As Latino parents who raise their children in the United States we have a great challenge ahead: to protect and maintain the use of our mother tongue: Spanish.

Our children attend school from a young age and learn a new language. This allows them to develop properly in the country they live in, a different language other than the one spoken at home.

Your child will learn to speak English with teachers and friends. Will interact in the new language in different groups and activities in which your kid participate. He or she will also speak English with their brothers and sisters also born and raised in the United States. The moment will come when your Hispanic-American child will speak perfect English and this will be their true language.

I started thinking about this subject after a meeting with friends where everybody pointed out this issue. We began to debate the topic and each one had a point of view on how to face the problem. Everyone had an opinion including parents with adolescents, babies, toddlers and even those without kids, who considered this future issue.

The outcome of whether your child speaks both Spanish and English depends on your own efforts. It’s about showing them what language they should speak at home. In the house we speak Spanish with mom and dad. And outside, with friends and at school, we speak English.

In the beginning, you may think it is impossible your child lose his/her mother tongue, because the first words he/she learnt were in Spanish! But your child will grow into an adult further and further away from home and more connected to other groups. This means they will spend much more time outside the home than in it, and if Spanish is only spoken at home, they will lose the ability to speak it for lack of practice and need.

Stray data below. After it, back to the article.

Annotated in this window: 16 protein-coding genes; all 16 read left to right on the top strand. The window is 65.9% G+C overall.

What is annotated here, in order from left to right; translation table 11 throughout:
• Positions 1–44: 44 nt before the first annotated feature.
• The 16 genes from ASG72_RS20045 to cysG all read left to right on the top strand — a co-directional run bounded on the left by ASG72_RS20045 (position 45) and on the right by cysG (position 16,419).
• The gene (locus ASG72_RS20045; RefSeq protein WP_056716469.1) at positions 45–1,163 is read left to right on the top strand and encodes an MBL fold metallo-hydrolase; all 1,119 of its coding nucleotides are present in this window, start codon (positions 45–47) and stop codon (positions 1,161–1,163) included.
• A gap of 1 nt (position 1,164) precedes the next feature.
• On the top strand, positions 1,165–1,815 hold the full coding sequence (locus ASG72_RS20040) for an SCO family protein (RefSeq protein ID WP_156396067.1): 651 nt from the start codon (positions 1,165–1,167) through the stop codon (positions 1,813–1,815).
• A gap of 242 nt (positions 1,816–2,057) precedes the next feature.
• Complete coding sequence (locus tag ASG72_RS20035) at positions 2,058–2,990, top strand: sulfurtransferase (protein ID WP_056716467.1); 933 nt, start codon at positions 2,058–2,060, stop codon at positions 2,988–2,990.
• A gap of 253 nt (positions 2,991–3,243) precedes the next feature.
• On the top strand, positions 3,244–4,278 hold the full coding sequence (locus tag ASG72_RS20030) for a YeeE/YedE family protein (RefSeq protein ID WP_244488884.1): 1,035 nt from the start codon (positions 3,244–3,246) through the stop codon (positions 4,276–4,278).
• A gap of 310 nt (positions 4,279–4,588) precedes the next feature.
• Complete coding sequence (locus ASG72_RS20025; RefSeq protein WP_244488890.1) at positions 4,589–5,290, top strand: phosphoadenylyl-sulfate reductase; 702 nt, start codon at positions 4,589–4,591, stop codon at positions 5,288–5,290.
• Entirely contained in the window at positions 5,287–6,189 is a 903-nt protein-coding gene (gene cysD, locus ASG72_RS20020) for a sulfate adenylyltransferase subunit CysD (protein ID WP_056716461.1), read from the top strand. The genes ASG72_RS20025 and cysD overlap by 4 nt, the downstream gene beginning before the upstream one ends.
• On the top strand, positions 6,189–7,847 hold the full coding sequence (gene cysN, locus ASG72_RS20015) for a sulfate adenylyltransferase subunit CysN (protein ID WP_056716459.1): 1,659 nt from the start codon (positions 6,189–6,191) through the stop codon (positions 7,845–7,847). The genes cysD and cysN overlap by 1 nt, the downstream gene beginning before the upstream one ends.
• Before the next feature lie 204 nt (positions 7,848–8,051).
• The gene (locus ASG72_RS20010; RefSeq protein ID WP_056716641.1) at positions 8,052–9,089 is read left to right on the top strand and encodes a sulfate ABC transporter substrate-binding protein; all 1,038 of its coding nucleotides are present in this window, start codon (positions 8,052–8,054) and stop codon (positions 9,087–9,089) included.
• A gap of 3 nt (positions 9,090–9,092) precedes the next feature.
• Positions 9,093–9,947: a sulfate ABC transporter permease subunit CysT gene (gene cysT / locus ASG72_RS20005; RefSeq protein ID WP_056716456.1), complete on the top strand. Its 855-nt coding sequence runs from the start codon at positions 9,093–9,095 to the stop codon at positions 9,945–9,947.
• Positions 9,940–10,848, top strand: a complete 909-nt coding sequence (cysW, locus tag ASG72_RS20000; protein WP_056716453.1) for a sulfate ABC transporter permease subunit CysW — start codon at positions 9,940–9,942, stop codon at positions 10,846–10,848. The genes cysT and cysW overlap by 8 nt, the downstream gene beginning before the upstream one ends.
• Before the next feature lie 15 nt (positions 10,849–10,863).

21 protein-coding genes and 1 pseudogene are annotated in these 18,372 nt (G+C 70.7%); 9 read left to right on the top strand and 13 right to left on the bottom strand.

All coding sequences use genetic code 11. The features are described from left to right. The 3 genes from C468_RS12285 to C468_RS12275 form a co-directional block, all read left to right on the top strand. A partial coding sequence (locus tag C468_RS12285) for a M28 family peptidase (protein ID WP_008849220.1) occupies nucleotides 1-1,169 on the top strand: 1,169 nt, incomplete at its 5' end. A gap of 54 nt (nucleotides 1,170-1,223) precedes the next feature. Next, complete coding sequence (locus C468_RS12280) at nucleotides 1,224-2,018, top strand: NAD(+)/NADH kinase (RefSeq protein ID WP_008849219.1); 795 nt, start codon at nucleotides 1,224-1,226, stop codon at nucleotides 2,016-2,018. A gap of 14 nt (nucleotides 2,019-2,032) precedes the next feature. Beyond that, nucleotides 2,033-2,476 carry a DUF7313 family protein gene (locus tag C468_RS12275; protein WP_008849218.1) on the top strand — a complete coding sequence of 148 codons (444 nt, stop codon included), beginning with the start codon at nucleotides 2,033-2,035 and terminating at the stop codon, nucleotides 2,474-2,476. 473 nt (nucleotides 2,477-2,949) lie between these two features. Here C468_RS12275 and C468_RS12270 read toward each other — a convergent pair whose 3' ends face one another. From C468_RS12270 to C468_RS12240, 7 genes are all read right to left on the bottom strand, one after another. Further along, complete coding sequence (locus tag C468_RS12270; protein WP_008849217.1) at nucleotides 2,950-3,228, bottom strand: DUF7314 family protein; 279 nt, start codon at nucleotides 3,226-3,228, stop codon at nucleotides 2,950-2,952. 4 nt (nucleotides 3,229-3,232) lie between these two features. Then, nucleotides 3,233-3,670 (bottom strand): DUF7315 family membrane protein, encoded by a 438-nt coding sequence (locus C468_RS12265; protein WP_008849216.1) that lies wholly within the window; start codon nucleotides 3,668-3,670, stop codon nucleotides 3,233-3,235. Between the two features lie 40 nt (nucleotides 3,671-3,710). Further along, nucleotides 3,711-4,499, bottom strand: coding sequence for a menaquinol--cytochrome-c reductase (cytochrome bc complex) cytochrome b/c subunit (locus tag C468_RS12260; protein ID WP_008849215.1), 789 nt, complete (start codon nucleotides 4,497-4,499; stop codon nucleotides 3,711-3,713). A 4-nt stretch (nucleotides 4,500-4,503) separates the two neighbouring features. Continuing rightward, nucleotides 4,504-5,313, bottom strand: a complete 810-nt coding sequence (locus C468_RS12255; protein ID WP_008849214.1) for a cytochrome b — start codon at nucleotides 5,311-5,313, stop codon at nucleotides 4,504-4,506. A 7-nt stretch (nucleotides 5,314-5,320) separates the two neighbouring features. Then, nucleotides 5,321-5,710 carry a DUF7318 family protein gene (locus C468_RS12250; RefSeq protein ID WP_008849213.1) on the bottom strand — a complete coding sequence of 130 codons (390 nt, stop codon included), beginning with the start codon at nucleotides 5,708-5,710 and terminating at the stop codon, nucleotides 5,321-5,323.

This is why it is important to “force” your child to speak Spanish at home. If they can get Spanish classes outside of the home, great idea! But many times, those extra classes are not possible due to economic circumstances. For this reason, it will depend entirely on you. You will need to maintain and continue the development of this language, at least for the first few years until classes can be taken.

The question is not just having a bilingual child but maintaining the family heritage. Why? A little while ago, I saw a special program with the actor Al Madrigal called “Half Like Me,” where he discusses his origins and childhood, now that he is an adult. Madrigal was born in San Francisco, CA the son of a Mexican father and a Sicilian mother. He never spoke Spanish at home and now it’s so bad he can hardly pronounce his own last name. So, in some way, he has lost part of his cultural heritage.  This is why Mexicans do not see him as an equal but as a “poncho” or “coconut.”This generates another type of discrimination or bullying. Your child is Hispanic – American, raised in the United States with Latino roots. They belong to both worlds and yet they don’t. You may fear they will be discriminated against by other American children but in reality the same can occur with Latinos who have maintained their cultural heritage.

Yes, it is important for your child to speak perfect English. Yes, it is also important for them to speak Spanish at home. It is indispensable to nurture their cultural traditions in the country where he/she are born, without forget his/her cultural heritage, origins and family legacy.

For this reason, it is important to educate your child in both cultures. It is an extra effort, but it will contribute to the wellbeing and development of not only your child but also your culture.

Until the next time!